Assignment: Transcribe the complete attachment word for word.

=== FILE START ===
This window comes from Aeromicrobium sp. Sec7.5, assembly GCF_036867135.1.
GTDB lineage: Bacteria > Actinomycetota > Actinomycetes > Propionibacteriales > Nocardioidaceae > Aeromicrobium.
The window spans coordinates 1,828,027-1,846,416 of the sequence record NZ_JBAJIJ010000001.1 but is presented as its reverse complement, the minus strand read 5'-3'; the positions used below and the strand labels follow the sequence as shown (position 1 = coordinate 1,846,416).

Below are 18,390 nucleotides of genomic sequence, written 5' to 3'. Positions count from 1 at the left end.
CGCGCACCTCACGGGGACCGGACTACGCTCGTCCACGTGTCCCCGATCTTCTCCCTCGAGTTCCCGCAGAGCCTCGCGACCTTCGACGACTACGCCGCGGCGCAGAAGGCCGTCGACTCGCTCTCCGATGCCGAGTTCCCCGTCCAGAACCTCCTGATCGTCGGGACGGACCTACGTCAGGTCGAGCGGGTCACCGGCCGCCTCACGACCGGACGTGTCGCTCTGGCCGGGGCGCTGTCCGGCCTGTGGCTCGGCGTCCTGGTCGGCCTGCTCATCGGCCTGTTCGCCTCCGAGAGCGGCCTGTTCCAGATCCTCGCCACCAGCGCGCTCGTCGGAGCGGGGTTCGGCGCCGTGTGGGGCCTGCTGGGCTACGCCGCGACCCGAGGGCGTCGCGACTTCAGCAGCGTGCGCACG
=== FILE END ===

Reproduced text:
This window comes from Aeromicrobium sp. Sec7.5, assembly GCF_036867135.1.
GTDB lineage: Bacteria > Actinomycetota > Actinomycetes > Propionibacteriales > Nocardioidaceae > Aeromicrobium.
The window spans coordinates 1,828,027-1,846,416 of the sequence record NZ_JBAJIJ010000001.1 but is presented as its reverse complement, the minus strand read 5'-3'; the positions used below and the strand labels follow the sequence as shown (position 1 = coordinate 1,846,416).

Below are 18,390 nucleotides of genomic sequence, written 5' to 3'. Positions count from 1 at the left end.
CGCGCACCTCACGGGGACCGGACTACGCTCGTCCACGTGTCCCCGATCTTCTCCCTCGAGTTCCCGCAGAGCCTCGCGACCTTCGACGACTACGCCGCGGCGCAGAAGGCCGTCGACTCGCTCTCCGATGCCGAGTTCCCCGTCCAGAACCTCCTGATCGTCGGGACGGACCTACGTCAGGTCGAGCGGGTCACCGGCCGCCTCACGACCGGACGTGTCGCTCTGGCCGGGGCGCTGTCCGGCCTGTGGCTCGGCGTCCTGGTCGGCCTGCTCATCGGCCTGTTCGCCTCCGAGAGCGGCCTGTTCCAGATCCTCGCCACCAGCGCGCTCGTCGGAGCGGGGTTCGGCGCCGTGTGGGGCCTGCTGGGCTACGCCGCGACCCGAGGGCGTCGCGACTTCAGCAGCGTGCGCACG